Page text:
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  #1  
Old 04-21-2010, 08:06 PM
elfkin477 elfkin477 is offline
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Antibiotics --> yeast infection. How soon?

This isn't a request for advice since I have no symptoms, just curiousity about something I've never experienced myself. (yet. knock on wood)

I've read that taking antibiotics often leads to a yeast infection, though I'm a bit fuzzy on how good bacteria keeps a fungus from invading you... How long after taking antibiotics does that generally happen? Within a couple of days, or are we talking about a week or month later?

And how much does the length of the course of antibiotics affect things? Some of the women who were complaining in one article had taken them for 30 to 90 days, which seems kind of unusual.
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  #2  
Old 04-21-2010, 09:27 PM
Sattua Sattua is offline
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Good bacteria keep the pH of mucus membranes at a place that yeast don't like, and when the bacteria are killed off the pH changes to something more hospitable to the yeast. That's how antibiotics can cause yeast infections.

The thing about yeast infections is that they come on slowly over time. Some people may begin to feel the infection within only a few days, but I can easily believe a 30-day lag between the good bacteria being killed off, and noticeable symptoms. It makes yeast infections hard to treat, because often by the time you know you have one, it's so bad that the recovery takes two or three weeks--and/or two or three packages of OTC medicine.
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Old 04-21-2010, 09:28 PM
DrDeth DrDeth is offline
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Quote:
Originally Posted by elfkin477 View Post
This isn't a request for advice since I have no symptoms, just curiousity about something I've never experienced myself. (yet. knock on wood)

I've read that taking antibiotics often leads to a yeast infection, though I'm a bit fuzzy on how good bacteria keeps a fungus from invading you... How long after taking antibiotics does that generally happen? Within a couple of days, or are we talking about a week or month later?

And how much does the length of the course of antibiotics affect things? Some of the women who were complaining in one article had taken them for 30 to 90 days, which seems kind of unusual.
The antibiotics kill your "friendly" gut bacteria. This often occurs right near the end of the drug regime. Some bad LT infections do have an extended course.

Taking probiotics almost always seems to stay this off.
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  #4  
Old 04-21-2010, 10:04 PM
Kimstu Kimstu is offline
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Some travel medicine plans involve long-term antibiotic use. I took antibiotics for months as an anti-malarial prophylaxis during one of my stays in India.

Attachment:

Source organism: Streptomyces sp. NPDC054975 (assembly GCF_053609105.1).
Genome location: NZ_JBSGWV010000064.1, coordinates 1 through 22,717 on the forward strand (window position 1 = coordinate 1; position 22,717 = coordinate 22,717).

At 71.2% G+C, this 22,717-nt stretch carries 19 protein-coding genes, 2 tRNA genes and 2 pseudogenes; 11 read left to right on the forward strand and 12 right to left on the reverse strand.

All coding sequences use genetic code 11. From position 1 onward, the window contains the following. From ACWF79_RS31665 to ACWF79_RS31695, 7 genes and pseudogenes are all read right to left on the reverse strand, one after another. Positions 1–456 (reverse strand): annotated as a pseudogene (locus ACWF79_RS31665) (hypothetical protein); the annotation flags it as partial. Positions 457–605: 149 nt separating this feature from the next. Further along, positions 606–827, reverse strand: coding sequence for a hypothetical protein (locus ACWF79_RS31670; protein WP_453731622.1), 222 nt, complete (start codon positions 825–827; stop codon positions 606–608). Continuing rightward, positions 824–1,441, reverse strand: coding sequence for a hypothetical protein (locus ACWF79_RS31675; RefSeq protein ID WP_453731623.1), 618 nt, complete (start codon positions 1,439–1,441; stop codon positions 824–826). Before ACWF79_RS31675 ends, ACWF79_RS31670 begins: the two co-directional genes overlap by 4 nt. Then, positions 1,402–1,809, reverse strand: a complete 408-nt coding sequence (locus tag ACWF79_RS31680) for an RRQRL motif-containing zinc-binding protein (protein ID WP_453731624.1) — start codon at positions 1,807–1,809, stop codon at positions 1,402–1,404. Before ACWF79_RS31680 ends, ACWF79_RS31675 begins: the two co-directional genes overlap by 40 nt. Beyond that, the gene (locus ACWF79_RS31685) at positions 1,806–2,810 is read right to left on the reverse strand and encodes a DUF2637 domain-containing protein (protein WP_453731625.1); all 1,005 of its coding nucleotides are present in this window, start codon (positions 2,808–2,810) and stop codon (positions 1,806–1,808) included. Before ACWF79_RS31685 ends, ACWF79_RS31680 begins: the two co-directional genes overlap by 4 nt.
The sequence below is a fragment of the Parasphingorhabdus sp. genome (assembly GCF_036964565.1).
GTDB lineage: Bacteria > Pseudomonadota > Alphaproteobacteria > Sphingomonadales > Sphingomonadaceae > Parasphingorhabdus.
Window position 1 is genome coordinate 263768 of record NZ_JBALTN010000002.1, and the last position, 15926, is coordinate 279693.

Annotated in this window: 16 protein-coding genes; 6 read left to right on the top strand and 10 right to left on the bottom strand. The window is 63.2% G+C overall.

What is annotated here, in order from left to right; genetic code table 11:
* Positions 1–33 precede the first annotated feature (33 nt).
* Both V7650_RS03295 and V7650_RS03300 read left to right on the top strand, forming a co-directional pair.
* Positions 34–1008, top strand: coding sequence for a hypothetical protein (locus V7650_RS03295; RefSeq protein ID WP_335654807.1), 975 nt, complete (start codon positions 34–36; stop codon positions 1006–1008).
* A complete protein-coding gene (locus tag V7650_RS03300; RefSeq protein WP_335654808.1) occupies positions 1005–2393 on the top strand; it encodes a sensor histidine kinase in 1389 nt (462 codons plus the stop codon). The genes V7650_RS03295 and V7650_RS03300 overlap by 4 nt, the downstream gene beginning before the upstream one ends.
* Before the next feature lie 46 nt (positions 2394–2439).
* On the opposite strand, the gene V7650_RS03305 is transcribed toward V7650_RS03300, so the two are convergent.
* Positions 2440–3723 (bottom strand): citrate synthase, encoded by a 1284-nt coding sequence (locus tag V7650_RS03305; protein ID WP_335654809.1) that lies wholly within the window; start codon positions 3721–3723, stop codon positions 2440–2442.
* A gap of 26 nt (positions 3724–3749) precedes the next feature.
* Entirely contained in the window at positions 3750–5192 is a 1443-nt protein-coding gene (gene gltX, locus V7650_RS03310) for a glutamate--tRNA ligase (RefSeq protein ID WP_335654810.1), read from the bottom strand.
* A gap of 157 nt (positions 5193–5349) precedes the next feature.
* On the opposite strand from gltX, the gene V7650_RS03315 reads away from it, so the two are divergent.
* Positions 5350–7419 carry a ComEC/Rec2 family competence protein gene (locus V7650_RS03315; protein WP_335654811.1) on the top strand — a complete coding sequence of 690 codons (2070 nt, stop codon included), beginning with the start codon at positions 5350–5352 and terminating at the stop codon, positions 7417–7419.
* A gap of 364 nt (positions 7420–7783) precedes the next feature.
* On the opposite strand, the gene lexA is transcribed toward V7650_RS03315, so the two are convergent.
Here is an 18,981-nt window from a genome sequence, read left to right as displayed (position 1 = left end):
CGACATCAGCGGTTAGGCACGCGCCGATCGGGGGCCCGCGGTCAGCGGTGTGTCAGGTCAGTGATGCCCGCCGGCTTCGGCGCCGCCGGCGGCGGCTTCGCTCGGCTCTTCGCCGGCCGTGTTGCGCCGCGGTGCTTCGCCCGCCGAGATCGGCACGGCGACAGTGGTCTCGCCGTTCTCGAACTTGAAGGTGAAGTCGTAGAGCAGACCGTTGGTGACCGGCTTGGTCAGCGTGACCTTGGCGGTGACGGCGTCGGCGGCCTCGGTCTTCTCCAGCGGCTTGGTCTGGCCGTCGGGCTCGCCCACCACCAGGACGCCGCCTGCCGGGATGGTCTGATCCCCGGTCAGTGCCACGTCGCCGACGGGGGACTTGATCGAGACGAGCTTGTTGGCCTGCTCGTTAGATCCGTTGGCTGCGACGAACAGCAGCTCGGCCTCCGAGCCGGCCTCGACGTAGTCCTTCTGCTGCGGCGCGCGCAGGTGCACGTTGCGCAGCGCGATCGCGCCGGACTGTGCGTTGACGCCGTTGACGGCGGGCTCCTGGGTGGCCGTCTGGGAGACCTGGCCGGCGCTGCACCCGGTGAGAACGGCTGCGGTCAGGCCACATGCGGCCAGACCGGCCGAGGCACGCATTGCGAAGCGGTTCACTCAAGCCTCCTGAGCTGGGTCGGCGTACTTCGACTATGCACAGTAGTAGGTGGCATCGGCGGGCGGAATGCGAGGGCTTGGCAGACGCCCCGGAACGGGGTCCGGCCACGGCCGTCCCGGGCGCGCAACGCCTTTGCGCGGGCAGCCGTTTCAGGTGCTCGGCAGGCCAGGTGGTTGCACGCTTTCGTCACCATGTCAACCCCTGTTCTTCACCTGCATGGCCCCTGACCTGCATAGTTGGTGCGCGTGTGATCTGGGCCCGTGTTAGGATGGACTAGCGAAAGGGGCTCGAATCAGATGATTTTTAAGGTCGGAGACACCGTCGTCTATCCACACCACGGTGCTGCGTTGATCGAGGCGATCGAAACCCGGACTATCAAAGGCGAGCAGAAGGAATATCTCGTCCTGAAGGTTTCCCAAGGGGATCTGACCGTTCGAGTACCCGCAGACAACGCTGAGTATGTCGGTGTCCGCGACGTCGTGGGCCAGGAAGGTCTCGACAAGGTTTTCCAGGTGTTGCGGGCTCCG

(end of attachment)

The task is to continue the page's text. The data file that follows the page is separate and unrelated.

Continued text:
Never got a yeast infection, fortunately.
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  #5  
Old 04-21-2010, 10:07 PM
Mama Zappa Mama Zappa is offline
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I have had the cause-and-effect within several days of starting antibiotics. Some years back, when I was on antibiotics for an extended time (A month or so) I basically picked up 1-2 packages of Monistat at the same time I got each refill.

To the best of my knowledge, we all have a certain colonization of the candida microorganisms, which are kept in check by normal flora (and/or normal PH). When an antiobiotic or something else upsets the normal balance, the candida sees it as an opportunity to par-tay. .

It's especially fun when you're on prednisone as well (as an asthmatic, this is a fairly common scenario). .
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Old 04-22-2010, 12:51 AM
ruadh ruadh is offline
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Originally Posted by DrDeth View Post
Taking probiotics almost always seems to stay this off.
I can vouch for this. I used to get yeast infections every time I took antibiotics, to the point where I started asking my doctor to give me a prescription for Diflucan along with the antibiotics. Then someone tipped me off about interspersing my antibiotics dosage with acidophilus pills. I have never had a yeast infection since.
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Old 04-22-2010, 06:31 AM
Broomstick Broomstick is offline
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I have been exceedingly fortunate to have never had a yeast infection. Not even once. Yes, I've taken antibiotics, at one point for three months (stubborn bacterial infection). No, they don't give me diarrhea, either. Either my native body flora is antibiotic resistant or I have some fluky biochemistry or my immune system (which is a bit overactive with the allergies) manages to nip these things in the bud.

So it's possible that if you haven't had one yet you might never.

So... antibiotics to yeast infections might be "matter of days" to "never", depending on person and circumstances

In some cases, where the person reports immediate yeast infection, they might have already had said yeast infection while ill with something else.

Last edited by Broomstick; 04-22-2010 at 06:32 AM..
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  #8  
Old 04-22-2010, 02:05 PM
outlierrn outlierrn is offline
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Originally Posted by Kimstu View Post
Some travel medicine plans involve long-term antibiotic use. I took antibiotics for months as an anti-malarial prophylaxis during one of my stays in India.

Never got a yeast infection, fortunately.
Malaria isn't a bacteria, though, most prophylaxis drugs won't affect your good bacteria.
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Old 04-22-2010, 07:11 PM
elfkin477 elfkin477 is offline
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I take acidophilus on a semi-regular basis, and started that again half a day after I ended the five day course of antibiotics I was taking earlier this week. I hesitated to take it while I was on the antibiotics, though, because almost as many health sites suggest you don't as suggest you do.

Quote:
Originally Posted by Broomstick View Post
I have been exceedingly fortunate to have never had a yeast infection. Not even once. Yes, I've taken antibiotics, at one point for three months (stubborn bacterial infection). No, they don't give me diarrhea, either. Either my native body flora is antibiotic resistant or I have some fluky biochemistry or my immune system (which is a bit overactive with the allergies) manages to nip these things in the bud.

So it's possible that if you haven't had one yet you might never.
I suppose it's possible that I'll never get a yeast infection, but my optimism is a bit low considering I'd never gotten a bladder infection until last week, either. It'd be nice if the uti is a one-time thing for me like it has been for my 50-something mom.
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Old 04-22-2010, 07:21 PM
Broomstick Broomstick is offline